The commodification of reproductive material evokes different responses. Some argue that the sale of reproductive material should be prohibited. Others argue in favor of unfettered baby markets on principle or to achieve broad-scale access to reproductive technologies. In this Article, the author responds to the emergence of baby markets with great skepticism, but reluctant acceptance. Drawing on a relational conception of autonomy and self-definition, she argues that commodification of reproductive material is intrinsically harmful. Moreover, such commodification poses a number of consequential harms. Nevertheless, in spite of these concerns, the author "gives in" to baby markets, which is to say she does not argue for the prohibition of these markets, but instead for their regulation and oversight. The author gives in to baby markets in part because of the great impracticality of prohibiting markets given how well entrenched they are; people have been buying and selling reproductive material for some time. In addition, although there are risks of markets, the risk-benefit calculus calls for allowing markets to exist, provided there is careful and serious regulation of such markets. In other words, the author is not willing to accept completely free and unfettered markets.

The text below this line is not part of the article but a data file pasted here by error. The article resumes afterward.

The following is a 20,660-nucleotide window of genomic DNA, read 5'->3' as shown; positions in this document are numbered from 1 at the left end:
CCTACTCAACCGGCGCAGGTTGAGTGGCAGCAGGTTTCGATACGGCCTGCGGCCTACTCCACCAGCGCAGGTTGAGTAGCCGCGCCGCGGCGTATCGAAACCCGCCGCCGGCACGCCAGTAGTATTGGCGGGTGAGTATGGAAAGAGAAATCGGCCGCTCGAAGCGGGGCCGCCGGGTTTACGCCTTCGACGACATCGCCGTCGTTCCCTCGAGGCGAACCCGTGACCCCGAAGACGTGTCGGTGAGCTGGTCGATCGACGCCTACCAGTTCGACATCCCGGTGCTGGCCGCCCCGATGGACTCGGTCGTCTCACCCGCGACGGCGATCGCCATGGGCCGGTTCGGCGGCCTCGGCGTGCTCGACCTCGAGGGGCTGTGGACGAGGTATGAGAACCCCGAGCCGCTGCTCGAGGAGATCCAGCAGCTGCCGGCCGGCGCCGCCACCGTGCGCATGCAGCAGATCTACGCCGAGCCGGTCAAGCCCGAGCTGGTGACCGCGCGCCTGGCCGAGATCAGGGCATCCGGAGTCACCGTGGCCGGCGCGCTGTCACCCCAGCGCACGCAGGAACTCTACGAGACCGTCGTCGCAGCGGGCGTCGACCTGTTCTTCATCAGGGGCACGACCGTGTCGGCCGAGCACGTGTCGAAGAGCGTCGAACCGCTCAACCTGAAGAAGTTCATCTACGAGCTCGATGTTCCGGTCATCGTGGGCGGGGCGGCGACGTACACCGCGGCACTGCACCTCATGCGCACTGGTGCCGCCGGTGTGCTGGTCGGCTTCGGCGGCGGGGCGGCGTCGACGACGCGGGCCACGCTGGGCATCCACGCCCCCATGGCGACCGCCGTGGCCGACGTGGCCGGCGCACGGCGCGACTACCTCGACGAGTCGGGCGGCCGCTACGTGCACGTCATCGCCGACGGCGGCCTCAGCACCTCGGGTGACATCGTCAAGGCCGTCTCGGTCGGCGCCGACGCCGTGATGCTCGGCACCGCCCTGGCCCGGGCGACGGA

Sonia M. Suter,
Giving in to Baby Markets: Regulation Without Prohibition,
Mich. J. Gender & L.
Available at: http://repository.law.umich.edu/mjgl/vol16/iss1/4